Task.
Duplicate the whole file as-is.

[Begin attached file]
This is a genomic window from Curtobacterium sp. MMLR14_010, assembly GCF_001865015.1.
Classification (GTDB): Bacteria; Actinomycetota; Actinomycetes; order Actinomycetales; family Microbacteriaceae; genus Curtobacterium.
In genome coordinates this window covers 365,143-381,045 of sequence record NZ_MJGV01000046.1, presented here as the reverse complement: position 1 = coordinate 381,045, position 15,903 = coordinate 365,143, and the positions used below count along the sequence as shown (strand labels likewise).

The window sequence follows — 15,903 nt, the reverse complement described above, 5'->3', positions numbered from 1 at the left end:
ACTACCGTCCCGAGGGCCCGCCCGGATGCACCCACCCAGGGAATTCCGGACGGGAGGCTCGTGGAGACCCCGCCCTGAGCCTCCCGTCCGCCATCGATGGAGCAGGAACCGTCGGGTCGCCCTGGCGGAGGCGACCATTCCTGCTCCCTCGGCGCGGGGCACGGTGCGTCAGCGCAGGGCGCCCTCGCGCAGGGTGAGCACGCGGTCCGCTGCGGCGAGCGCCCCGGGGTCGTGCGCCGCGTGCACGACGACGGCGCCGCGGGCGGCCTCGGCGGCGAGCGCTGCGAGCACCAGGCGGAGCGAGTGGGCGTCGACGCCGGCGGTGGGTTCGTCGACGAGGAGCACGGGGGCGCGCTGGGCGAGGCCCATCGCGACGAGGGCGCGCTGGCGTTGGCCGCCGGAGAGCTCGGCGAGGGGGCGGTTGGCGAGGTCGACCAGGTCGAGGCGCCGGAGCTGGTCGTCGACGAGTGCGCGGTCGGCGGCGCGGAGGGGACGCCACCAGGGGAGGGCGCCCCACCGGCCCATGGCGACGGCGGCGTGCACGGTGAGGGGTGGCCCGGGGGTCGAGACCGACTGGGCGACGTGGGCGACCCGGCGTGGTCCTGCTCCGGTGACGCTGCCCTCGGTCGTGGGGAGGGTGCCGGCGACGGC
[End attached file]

This is a genomic window from Curtobacterium sp. MMLR14_010, assembly GCF_001865015.1.
Classification (GTDB): Bacteria; Actinomycetota; Actinomycetes; order Actinomycetales; family Microbacteriaceae; genus Curtobacterium.
In genome coordinates this window covers 365,143-381,045 of sequence record NZ_MJGV01000046.1, presented here as the reverse complement: position 1 = coordinate 381,045, position 15,903 = coordinate 365,143, and the positions used below count along the sequence as shown (strand labels likewise).

The window sequence follows — 15,903 nt, the reverse complement described above, 5'->3', positions numbered from 1 at the left end:
ACTACCGTCCCGAGGGCCCGCCCGGATGCACCCACCCAGGGAATTCCGGACGGGAGGCTCGTGGAGACCCCGCCCTGAGCCTCCCGTCCGCCATCGATGGAGCAGGAACCGTCGGGTCGCCCTGGCGGAGGCGACCATTCCTGCTCCCTCGGCGCGGGGCACGGTGCGTCAGCGCAGGGCGCCCTCGCGCAGGGTGAGCACGCGGTCCGCTGCGGCGAGCGCCCCGGGGTCGTGCGCCGCGTGCACGACGACGGCGCCGCGGGCGGCCTCGGCGGCGAGCGCTGCGAGCACCAGGCGGAGCGAGTGGGCGTCGACGCCGGCGGTGGGTTCGTCGACGAGGAGCACGGGGGCGCGCTGGGCGAGGCCCATCGCGACGAGGGCGCGCTGGCGTTGGCCGCCGGAGAGCTCGGCGAGGGGGCGGTTGGCGAGGTCGACCAGGTCGAGGCGCCGGAGCTGGTCGTCGACGAGTGCGCGGTCGGCGGCGCGGAGGGGACGCCACCAGGGGAGGGCGCCCCACCGGCCCATGGCGACGGCGGCGTGCACGGTGAGGGGTGGCCCGGGGGTCGAGACCGACTGGGCGACGTGGGCGACCCGGCGTGGTCCTGCTCCGGTGACGCTGCCCTCGGTCGTGGGGAGGGTGCCGGCGACGGC